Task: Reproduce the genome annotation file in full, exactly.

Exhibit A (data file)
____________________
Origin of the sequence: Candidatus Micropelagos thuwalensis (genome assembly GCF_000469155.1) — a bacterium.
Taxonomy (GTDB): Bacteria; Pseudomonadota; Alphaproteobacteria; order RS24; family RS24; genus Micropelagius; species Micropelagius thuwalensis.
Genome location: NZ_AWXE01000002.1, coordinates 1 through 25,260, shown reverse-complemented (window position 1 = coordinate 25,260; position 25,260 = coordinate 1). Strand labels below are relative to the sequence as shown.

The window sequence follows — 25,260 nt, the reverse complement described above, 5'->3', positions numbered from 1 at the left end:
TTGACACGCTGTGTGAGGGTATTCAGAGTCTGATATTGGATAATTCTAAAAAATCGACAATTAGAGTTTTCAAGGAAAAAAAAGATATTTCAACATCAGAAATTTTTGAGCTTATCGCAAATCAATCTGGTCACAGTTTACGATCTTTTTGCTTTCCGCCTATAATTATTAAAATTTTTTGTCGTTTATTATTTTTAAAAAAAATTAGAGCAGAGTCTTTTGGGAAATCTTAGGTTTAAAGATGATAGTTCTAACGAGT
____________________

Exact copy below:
Origin of the sequence: Candidatus Micropelagos thuwalensis (genome assembly GCF_000469155.1) — a bacterium.
Taxonomy (GTDB): Bacteria; Pseudomonadota; Alphaproteobacteria; order RS24; family RS24; genus Micropelagius; species Micropelagius thuwalensis.
Genome location: NZ_AWXE01000002.1, coordinates 1 through 25,260, shown reverse-complemented (window position 1 = coordinate 25,260; position 25,260 = coordinate 1). Strand labels below are relative to the sequence as shown.

The window sequence follows — 25,260 nt, the reverse complement described above, 5'->3', positions numbered from 1 at the left end:
TTGACACGCTGTGTGAGGGTATTCAGAGTCTGATATTGGATAATTCTAAAAAATCGACAATTAGAGTTTTCAAGGAAAAAAAAGATATTTCAACATCAGAAATTTTTGAGCTTATCGCAAATCAATCTGGTCACAGTTTACGATCTTTTTGCTTTCCGCCTATAATTATTAAAATTTTTTGTCGTTTATTATTTTTAAAAAAAATTAGAGCAGAGTCTTTTGGGAAATCTTAGGTTTAAAGATGATAGTTCTAACGAGT